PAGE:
Saturday, May 16, 2009

The Intimate and the Immense

If we could analyze impressions and images of immensity, or what immensity contributes to an image, we should soon enter into a region of the purest sort of phenomenology -- a phenomenology without phenomena; or, stated less paradoxically, one that, in order to know the productive flow of images, need not wait for the phenomena of the imagination to take form and become stabilized in completed images. In other words, since immense is not an object, a phenomenology of immense would refer us directly to our imagining consciousness. In analyzing images of immensity, we should realize within ourselves the pure being of pure imagination. It then becomes clear that works of art are the by-products of this existentialism of the imagining being. In this direction of daydreams of immensity, the real product is consciousness of enlargement. We feel that we have been promoted to the dignity of the admiring being.
Gaston Bachelard, The Poetics of Space

Images - Experiments in Peripheral Vision: Non-objects

Wednesday, May 13, 2009

Out of Sight

Unconscious peripheral perception transforms retinal images into spatial and bodily experiences. Peripheral vision integrates us with space, while focused vision pushes us out of the space and makes us mere observers.

Juhani Pallasmaa (2005) Towards an Architecture of Humility

[T]here are -- as I shall show -- images of matter, images that stem directly from matter. The eye assigns them names, but only the hand truly knows them. A dynamic joy touches, moulds, and refines them. When forms, mere perishable forms and vain images -- perpetual change of surfaces -- are put aside, these images of matter are dreamt substantially and intimately. They have weight; they constitute a heart.

Gaston Bachelard (1983) Water and Dreams: An Essay on the Imagination of Matter (originally published 1942 as L'Eau et les reves: essai sur l'imagination de la matiere) (and arrived in my letterbox today)

All images from Experiments in Peripheral Vision, J Bowring

Thursday, May 7, 2009

The Envelope, please

Joseph Cornell, Verso of Cassiopeia 1, (1960)

Donald Barthelme on Joseph Cornell (Overnight to Many Distant Cities)

I put a name in an envelope, and sealed the envelope; and put that envelope in another envelope with a spittlebug and some quantity of boric acid; and put that envelope in a still larger envelope which contained also a woman tearing her gloves to tatters; and put that envelope in the mail to Fichtelgebirge. At the Fichtelgebirge Post Office I asked if there was mail for me, with a mysterious smile the clerk said, "Yes," I hurried with the envelope to London, arriving with snow, and put the envelope in the Victoria and Albert Museum, bowing to the curators in the Envelope Room, where the wallpaper hung down in thick strips. I put the Victoria and Albert Museum in a still larger envelope which I placed in the program of the Royal Danish Ballet, in the form of an advertisement for museums, boric acid, wallpaper. I put the program of the Royal Danish Ballet into the North Sea for two weeks. Then, I retrieved it, it was hanging down in thick strips, I sent it to a machine-vask on H. C. Andersen Boulevard, everything came out square and neat, I was overjoyed. I put the square, neat package in a safe place, and put the safe place in a vault designed by Caspar David Friedrich, German romantic landscape painter of the last century. I slipped the vault into a history of art (Insel Verlag, Frankfurt, 1980). But, in a convent library on the side of a hill near a principal city of Montana, it fell out of the history of art into a wastebasket, a thing I could not have predicted. I bound the wastebasket in stone, with a matchwood shroud covering the stone, and placed it in the care of Charles the Good, Charles the Bold, and Charles the Fair. They stand juggling cork balls before the many-times-encased envelope, whispering names which are not the right one. I put the three kings into a new blue suit, it walked away from me most confidently.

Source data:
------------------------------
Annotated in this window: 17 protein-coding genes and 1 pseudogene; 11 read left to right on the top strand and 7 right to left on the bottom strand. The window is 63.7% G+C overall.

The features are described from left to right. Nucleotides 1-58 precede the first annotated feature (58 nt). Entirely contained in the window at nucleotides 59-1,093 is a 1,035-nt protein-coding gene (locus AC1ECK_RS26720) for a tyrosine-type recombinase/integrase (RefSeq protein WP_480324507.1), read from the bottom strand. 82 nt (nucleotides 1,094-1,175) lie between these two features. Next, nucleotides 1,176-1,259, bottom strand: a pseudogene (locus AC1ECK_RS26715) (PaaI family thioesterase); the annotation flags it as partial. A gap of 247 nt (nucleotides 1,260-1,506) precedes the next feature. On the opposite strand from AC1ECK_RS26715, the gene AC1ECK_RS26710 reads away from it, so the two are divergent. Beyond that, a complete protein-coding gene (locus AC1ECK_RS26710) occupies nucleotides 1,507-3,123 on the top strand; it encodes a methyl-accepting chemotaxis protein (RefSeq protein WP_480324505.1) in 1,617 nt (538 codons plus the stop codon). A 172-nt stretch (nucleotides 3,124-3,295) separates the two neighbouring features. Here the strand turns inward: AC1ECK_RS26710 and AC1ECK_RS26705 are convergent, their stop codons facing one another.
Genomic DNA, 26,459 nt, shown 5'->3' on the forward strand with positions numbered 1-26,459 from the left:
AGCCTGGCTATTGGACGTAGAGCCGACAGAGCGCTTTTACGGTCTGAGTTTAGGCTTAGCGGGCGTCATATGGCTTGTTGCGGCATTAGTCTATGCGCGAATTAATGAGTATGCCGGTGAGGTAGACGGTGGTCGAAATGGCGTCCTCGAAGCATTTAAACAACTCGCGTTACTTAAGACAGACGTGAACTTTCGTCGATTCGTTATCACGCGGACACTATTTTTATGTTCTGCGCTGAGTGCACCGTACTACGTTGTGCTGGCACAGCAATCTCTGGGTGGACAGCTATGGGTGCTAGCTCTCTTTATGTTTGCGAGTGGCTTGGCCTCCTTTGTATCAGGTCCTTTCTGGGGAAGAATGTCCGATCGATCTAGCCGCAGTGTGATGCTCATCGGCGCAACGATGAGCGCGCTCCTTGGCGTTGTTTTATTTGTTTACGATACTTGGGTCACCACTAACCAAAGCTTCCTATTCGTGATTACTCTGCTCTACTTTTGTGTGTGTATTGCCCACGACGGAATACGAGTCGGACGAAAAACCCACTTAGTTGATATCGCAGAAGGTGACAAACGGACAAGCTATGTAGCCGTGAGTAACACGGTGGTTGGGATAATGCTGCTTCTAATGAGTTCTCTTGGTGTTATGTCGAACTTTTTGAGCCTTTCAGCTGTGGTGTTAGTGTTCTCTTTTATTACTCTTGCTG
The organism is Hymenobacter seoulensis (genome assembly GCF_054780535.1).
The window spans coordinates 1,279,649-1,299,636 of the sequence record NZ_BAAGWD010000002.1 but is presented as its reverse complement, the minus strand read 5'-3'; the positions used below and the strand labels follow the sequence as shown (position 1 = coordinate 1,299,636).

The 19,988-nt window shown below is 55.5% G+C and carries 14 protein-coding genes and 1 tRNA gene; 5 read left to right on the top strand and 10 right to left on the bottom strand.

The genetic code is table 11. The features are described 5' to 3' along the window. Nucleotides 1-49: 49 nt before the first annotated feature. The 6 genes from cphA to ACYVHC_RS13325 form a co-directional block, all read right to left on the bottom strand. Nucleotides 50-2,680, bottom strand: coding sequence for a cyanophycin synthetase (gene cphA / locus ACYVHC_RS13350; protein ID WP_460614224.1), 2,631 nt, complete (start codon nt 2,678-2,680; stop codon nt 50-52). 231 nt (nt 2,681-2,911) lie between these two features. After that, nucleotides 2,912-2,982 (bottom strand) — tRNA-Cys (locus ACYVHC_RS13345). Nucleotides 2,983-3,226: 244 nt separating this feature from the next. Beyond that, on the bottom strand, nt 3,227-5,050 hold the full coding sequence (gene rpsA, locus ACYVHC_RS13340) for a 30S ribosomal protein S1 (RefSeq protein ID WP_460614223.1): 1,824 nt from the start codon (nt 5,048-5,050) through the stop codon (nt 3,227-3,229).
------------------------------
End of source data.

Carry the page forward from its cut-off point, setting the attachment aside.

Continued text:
In Memory

Venice, January 2009, JB

"Memory is like a stupid dog: you throw it a stick and it fetches something different."
Ray Loriga (1999) Tokio ya no nos quiere

[click on image to enlarge]

Tuesday, May 5, 2009

FGtM in Emotion, Space and Society

"Ambiguous and ambivalent in shared measures, melancholy is a disarming emotion. Conceptually exposed to multiple interpretations, it nevertheless has a distinguished history, from Durer’s celebrated ‘‘Melencolia I’’ to the films of Andrei Tarkovsky, which attests to its close relation to the genesis of art. Thanks to this relation, melancholy delivers itself from the inertia of depression and establishes a culture in its own right. Alongside this enigmatic history as a muse to artists, however, the medical history of melancholy means that it sits somewhat uncomfortably beside its aesthetic dynamics: is melancholy an aestheticised mode of depression? If so, does this degenerate either melancholy as a mode of affection, or, aesthetics as a branch of melancholy?"
A Field Guide to Melancholy, Review by Dylan J Trigg

Full text available at Emotion, Space and Society, Elsevier (requires subscription)

Monday, May 4, 2009


The Leavings of Leaves, May 2009, JBowring

‘Leavings’ are melancholy doubled.
First, leavings are poignant actions: departures, abandonments, desertions.
And second, leavings are those things which are left, the remnants of something previously whole, detritus, residue.
Each has their own poignancy, and in some cases are intertwined in a narrative of displacement. There is implied in the residue -- whether it be a note, a trace, an object now lost -- a tender violence. Ruptures and cleavings are the subplots of leavings. The departure of things, of wholes, of lives, of loves, leaves the pain of residual stains, of that which remains.

Sunday, May 3, 2009

The Right to Dream

This evening I shall sit down at the edge of dusk
And swinging my feet above the waves
I shall watch night fall; night will think herself alone
And my heart will say to me: do with me something
That I my feel whether I am still your heart.

Jules Supervielle, Gravitation (in Gaston Bachelard's The Right to Dream)
Image: Lake Hawea at Nightfall, JB